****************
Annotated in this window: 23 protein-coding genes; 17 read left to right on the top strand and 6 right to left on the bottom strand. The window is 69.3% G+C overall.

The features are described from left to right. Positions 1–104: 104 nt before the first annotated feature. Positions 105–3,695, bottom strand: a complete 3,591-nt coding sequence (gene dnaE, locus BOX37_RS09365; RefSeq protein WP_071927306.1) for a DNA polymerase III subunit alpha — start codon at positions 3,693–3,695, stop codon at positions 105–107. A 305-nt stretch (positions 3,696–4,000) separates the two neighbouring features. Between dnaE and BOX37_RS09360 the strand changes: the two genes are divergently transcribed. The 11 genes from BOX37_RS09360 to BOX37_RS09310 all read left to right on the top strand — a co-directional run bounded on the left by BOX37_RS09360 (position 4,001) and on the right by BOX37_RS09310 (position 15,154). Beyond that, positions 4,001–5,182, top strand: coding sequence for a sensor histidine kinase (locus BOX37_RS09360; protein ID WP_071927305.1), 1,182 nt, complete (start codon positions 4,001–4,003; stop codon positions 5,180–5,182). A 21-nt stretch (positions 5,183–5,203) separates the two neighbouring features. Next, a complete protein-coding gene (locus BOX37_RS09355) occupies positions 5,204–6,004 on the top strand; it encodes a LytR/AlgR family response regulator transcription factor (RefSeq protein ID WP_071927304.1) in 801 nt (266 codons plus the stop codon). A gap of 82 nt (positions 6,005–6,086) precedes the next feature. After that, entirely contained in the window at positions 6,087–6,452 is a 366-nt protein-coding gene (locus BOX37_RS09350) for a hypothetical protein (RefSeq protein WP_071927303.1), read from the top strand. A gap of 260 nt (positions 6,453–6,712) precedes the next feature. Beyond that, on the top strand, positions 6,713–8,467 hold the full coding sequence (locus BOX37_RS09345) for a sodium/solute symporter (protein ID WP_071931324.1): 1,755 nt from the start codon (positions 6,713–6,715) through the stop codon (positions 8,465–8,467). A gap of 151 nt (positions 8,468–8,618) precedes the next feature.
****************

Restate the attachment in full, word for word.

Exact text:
Annotated in this window: 23 protein-coding genes; 17 read left to right on the top strand and 6 right to left on the bottom strand. The window is 69.3% G+C overall.

The features are described from left to right. Positions 1–104: 104 nt before the first annotated feature. Positions 105–3,695, bottom strand: a complete 3,591-nt coding sequence (gene dnaE, locus BOX37_RS09365; RefSeq protein WP_071927306.1) for a DNA polymerase III subunit alpha — start codon at positions 3,693–3,695, stop codon at positions 105–107. A 305-nt stretch (positions 3,696–4,000) separates the two neighbouring features. Between dnaE and BOX37_RS09360 the strand changes: the two genes are divergently transcribed. The 11 genes from BOX37_RS09360 to BOX37_RS09310 all read left to right on the top strand — a co-directional run bounded on the left by BOX37_RS09360 (position 4,001) and on the right by BOX37_RS09310 (position 15,154). Beyond that, positions 4,001–5,182, top strand: coding sequence for a sensor histidine kinase (locus BOX37_RS09360; protein ID WP_071927305.1), 1,182 nt, complete (start codon positions 4,001–4,003; stop codon positions 5,180–5,182). A 21-nt stretch (positions 5,183–5,203) separates the two neighbouring features. Next, a complete protein-coding gene (locus BOX37_RS09355) occupies positions 5,204–6,004 on the top strand; it encodes a LytR/AlgR family response regulator transcription factor (RefSeq protein ID WP_071927304.1) in 801 nt (266 codons plus the stop codon). A gap of 82 nt (positions 6,005–6,086) precedes the next feature. After that, entirely contained in the window at positions 6,087–6,452 is a 366-nt protein-coding gene (locus BOX37_RS09350) for a hypothetical protein (RefSeq protein WP_071927303.1), read from the top strand. A gap of 260 nt (positions 6,453–6,712) precedes the next feature. Beyond that, on the top strand, positions 6,713–8,467 hold the full coding sequence (locus BOX37_RS09345) for a sodium/solute symporter (protein ID WP_071931324.1): 1,755 nt from the start codon (positions 6,713–6,715) through the stop codon (positions 8,465–8,467). A gap of 151 nt (positions 8,468–8,618) precedes the next feature.